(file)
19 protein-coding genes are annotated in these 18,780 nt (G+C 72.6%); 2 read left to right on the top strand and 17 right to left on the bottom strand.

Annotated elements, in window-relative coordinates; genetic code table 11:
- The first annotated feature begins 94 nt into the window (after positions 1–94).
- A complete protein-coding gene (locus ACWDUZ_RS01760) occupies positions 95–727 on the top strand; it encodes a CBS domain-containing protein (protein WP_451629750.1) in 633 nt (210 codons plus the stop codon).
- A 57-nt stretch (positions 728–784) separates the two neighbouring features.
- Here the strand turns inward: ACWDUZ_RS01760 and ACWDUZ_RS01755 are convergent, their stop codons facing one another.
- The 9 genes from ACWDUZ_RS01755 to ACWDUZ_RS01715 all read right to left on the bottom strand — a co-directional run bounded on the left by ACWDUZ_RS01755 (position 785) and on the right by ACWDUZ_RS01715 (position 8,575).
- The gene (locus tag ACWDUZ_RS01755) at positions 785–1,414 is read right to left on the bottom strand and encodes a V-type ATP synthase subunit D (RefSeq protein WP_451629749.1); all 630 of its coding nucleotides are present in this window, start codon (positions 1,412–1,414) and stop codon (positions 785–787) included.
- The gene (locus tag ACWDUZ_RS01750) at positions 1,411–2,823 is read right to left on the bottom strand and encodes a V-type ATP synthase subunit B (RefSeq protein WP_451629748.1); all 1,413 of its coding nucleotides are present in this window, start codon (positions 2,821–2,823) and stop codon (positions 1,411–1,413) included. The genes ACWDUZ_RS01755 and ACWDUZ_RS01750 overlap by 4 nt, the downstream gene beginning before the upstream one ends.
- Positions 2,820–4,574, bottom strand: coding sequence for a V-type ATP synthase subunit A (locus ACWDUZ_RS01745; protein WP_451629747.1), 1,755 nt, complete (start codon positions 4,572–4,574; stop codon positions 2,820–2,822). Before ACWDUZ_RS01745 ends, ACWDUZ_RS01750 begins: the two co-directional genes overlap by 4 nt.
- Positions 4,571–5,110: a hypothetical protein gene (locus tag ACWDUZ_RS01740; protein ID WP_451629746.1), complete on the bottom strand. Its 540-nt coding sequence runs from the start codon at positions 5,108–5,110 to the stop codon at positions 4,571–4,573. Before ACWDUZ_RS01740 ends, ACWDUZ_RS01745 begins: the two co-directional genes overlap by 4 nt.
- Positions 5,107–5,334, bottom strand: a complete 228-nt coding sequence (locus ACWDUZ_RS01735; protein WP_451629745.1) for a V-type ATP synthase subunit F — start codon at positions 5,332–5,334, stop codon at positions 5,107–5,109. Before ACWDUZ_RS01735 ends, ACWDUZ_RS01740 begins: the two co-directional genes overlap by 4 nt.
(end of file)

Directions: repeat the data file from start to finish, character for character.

19 protein-coding genes are annotated in these 18,780 nt (G+C 72.6%); 2 read left to right on the top strand and 17 right to left on the bottom strand.

Annotated elements, in window-relative coordinates; genetic code table 11:
- The first annotated feature begins 94 nt into the window (after positions 1–94).
- A complete protein-coding gene (locus ACWDUZ_RS01760) occupies positions 95–727 on the top strand; it encodes a CBS domain-containing protein (protein WP_451629750.1) in 633 nt (210 codons plus the stop codon).
- A 57-nt stretch (positions 728–784) separates the two neighbouring features.
- Here the strand turns inward: ACWDUZ_RS01760 and ACWDUZ_RS01755 are convergent, their stop codons facing one another.
- The 9 genes from ACWDUZ_RS01755 to ACWDUZ_RS01715 all read right to left on the bottom strand — a co-directional run bounded on the left by ACWDUZ_RS01755 (position 785) and on the right by ACWDUZ_RS01715 (position 8,575).
- The gene (locus tag ACWDUZ_RS01755) at positions 785–1,414 is read right to left on the bottom strand and encodes a V-type ATP synthase subunit D (RefSeq protein WP_451629749.1); all 630 of its coding nucleotides are present in this window, start codon (positions 1,412–1,414) and stop codon (positions 785–787) included.
- The gene (locus tag ACWDUZ_RS01750) at positions 1,411–2,823 is read right to left on the bottom strand and encodes a V-type ATP synthase subunit B (RefSeq protein WP_451629748.1); all 1,413 of its coding nucleotides are present in this window, start codon (positions 2,821–2,823) and stop codon (positions 1,411–1,413) included. The genes ACWDUZ_RS01755 and ACWDUZ_RS01750 overlap by 4 nt, the downstream gene beginning before the upstream one ends.
- Positions 2,820–4,574, bottom strand: coding sequence for a V-type ATP synthase subunit A (locus ACWDUZ_RS01745; protein WP_451629747.1), 1,755 nt, complete (start codon positions 4,572–4,574; stop codon positions 2,820–2,822). Before ACWDUZ_RS01745 ends, ACWDUZ_RS01750 begins: the two co-directional genes overlap by 4 nt.
- Positions 4,571–5,110: a hypothetical protein gene (locus tag ACWDUZ_RS01740; protein ID WP_451629746.1), complete on the bottom strand. Its 540-nt coding sequence runs from the start codon at positions 5,108–5,110 to the stop codon at positions 4,571–4,573. Before ACWDUZ_RS01740 ends, ACWDUZ_RS01745 begins: the two co-directional genes overlap by 4 nt.
- Positions 5,107–5,334, bottom strand: a complete 228-nt coding sequence (locus ACWDUZ_RS01735; protein WP_451629745.1) for a V-type ATP synthase subunit F — start codon at positions 5,332–5,334, stop codon at positions 5,107–5,109. Before ACWDUZ_RS01735 ends, ACWDUZ_RS01740 begins: the two co-directional genes overlap by 4 nt.